Deutsche Bank CEO opposes Germany decoupling from Russian energyReading Time: 2 minutes
Deutsche Bank CEO Christian Sewin said on Monday that a significant recession in Germany would be “almost inevitable” if imports of Russian oil and natural gas were stopped.
German banks are expecting the country’s GDP growth to slow to 2% in 2022 from 2.7% in 2021, in the wake of Russia’s invasion of Ukraine. However Europe’s largest economy has come under further pressure to ban Russian energy imports after Ukraine this weekend accused Russian forces of killing 300 civilians in Bucha, near Kiev.
There are conflicting views regarding energy sanctions in the German coalition government, which formed late last year. After footage of apparent atrocities in Bucha appeared, Germany’s Defence Minister Christine Lambrecht on Sunday said the EU must discuss banning the import of Russian gas.
However Economy Minister Robert Habeck said that following day that he opposes an immediate ban on Russian fossil fuel imports, having said in late March that Germany will wean itself off Russia gas by 2024. “We are working every day to create the preconditions and the steps toward an embargo,” Habeck said on Monday. For his part, German Chancellor Olaf Scholz said in March that “Europe’s supply of energy for heat generation, mobility, power supply and industry cannot be secured in any other way”.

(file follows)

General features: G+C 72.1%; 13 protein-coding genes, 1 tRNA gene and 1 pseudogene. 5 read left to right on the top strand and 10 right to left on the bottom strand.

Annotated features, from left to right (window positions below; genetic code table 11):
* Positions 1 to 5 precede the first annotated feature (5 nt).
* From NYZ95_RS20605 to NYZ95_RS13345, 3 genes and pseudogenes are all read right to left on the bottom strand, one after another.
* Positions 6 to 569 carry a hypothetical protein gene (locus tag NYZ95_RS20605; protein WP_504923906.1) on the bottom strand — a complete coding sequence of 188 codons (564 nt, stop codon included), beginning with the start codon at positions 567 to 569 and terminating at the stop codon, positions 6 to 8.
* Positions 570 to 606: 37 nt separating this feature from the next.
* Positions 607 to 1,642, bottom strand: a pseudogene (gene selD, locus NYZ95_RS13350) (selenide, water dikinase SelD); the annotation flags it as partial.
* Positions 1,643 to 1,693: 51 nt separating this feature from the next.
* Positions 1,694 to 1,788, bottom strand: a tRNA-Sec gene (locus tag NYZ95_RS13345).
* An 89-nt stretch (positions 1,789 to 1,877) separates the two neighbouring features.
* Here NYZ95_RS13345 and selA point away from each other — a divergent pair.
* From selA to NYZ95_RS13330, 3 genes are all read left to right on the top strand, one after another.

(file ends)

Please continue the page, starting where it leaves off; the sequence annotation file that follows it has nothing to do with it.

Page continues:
The differences of opinion in German business and political circles betray a country struggling to adjust to new political and security realities for Europe after decades-long bilateral connections, which predate German unification.
In 1970 West Germany agreed to extend the Transgas pipeline, itself an extension of the Soyuz pipeline, through what is now Czechia. DW describes this as “a significant fork in the road of the Cold War”, as it established economic cooperation between Russia and western Europe. Since then Russian gas has powered German homes and businesses for over 50 years, establishing “deep economic ties between the two countries”, Deutsche Welle noted.
In 2020 Germany received almost 20% of Russia’s gas, comfortably making it its biggest customer, according to official Russian export data. Russian gas accounted for 55% of Germany’s gas imports in 2021, and 40% in the first quarter of 2022, Reuters reported.
However the Baltic states seem more resolute on ending their dependency on Russian energy. Lithuania, which was heavily reliant on Russian gas as recently as 2014, announced at the weekend that it was ending all such imports. “From now on, Lithuania won’t be consuming a cubic cm of toxic Russian gas,” Lithuanian Prime Minister Ingrida Simonyte tweeted on Sunday, adding that her country had become the first EU member state to do so.
Lithuania opened a liquid natural gas (LNG) terminal, in Klaipeda, in 2014. While its Baltic neighbours Latvia and Estonia have no such facility, plans are afoot to build one in partnership with Finland. Meanwhile Latvian energy officials have said they will rely on national gas reserves, rather than importing from Russia.
The US has agreed to boost its shipments of LNG to Europe by 70%, aiming to supply 50 billion cubic metres per year until at least 2030. But, France24 notes, that would still only be a third of what Europe imports from Russia, meaning other sources will be needed too.